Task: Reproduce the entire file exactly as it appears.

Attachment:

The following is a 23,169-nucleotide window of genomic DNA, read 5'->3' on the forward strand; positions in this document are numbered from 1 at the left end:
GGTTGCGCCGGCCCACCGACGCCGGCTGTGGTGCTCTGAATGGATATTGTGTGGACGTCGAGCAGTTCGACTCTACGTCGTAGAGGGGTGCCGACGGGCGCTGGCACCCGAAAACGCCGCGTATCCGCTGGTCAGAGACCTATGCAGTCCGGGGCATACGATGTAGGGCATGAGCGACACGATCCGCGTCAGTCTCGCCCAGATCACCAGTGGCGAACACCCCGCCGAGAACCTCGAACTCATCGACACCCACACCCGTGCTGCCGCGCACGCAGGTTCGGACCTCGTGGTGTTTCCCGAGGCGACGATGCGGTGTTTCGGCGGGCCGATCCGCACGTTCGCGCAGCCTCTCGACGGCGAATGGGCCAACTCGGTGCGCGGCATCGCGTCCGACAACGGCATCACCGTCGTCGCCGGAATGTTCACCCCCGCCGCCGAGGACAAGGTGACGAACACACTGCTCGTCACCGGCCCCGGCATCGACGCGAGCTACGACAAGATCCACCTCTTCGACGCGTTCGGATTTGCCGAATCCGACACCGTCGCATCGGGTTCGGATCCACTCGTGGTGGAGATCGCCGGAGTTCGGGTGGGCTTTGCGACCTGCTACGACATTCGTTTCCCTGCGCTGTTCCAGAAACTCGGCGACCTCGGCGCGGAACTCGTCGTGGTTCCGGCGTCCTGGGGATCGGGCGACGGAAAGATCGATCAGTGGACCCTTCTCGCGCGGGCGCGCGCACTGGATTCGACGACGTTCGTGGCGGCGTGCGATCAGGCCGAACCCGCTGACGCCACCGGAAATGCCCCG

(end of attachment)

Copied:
The following is a 23,169-nucleotide window of genomic DNA, read 5'->3' on the forward strand; positions in this document are numbered from 1 at the left end:
GGTTGCGCCGGCCCACCGACGCCGGCTGTGGTGCTCTGAATGGATATTGTGTGGACGTCGAGCAGTTCGACTCTACGTCGTAGAGGGGTGCCGACGGGCGCTGGCACCCGAAAACGCCGCGTATCCGCTGGTCAGAGACCTATGCAGTCCGGGGCATACGATGTAGGGCATGAGCGACACGATCCGCGTCAGTCTCGCCCAGATCACCAGTGGCGAACACCCCGCCGAGAACCTCGAACTCATCGACACCCACACCCGTGCTGCCGCGCACGCAGGTTCGGACCTCGTGGTGTTTCCCGAGGCGACGATGCGGTGTTTCGGCGGGCCGATCCGCACGTTCGCGCAGCCTCTCGACGGCGAATGGGCCAACTCGGTGCGCGGCATCGCGTCCGACAACGGCATCACCGTCGTCGCCGGAATGTTCACCCCCGCCGCCGAGGACAAGGTGACGAACACACTGCTCGTCACCGGCCCCGGCATCGACGCGAGCTACGACAAGATCCACCTCTTCGACGCGTTCGGATTTGCCGAATCCGACACCGTCGCATCGGGTTCGGATCCACTCGTGGTGGAGATCGCCGGAGTTCGGGTGGGCTTTGCGACCTGCTACGACATTCGTTTCCCTGCGCTGTTCCAGAAACTCGGCGACCTCGGCGCGGAACTCGTCGTGGTTCCGGCGTCCTGGGGATCGGGCGACGGAAAGATCGATCAGTGGACCCTTCTCGCGCGGGCGCGCGCACTGGATTCGACGACGTTCGTGGCGGCGTGCGATCAGGCCGAACCCGCTGACGCCACCGGAAATGCCCCG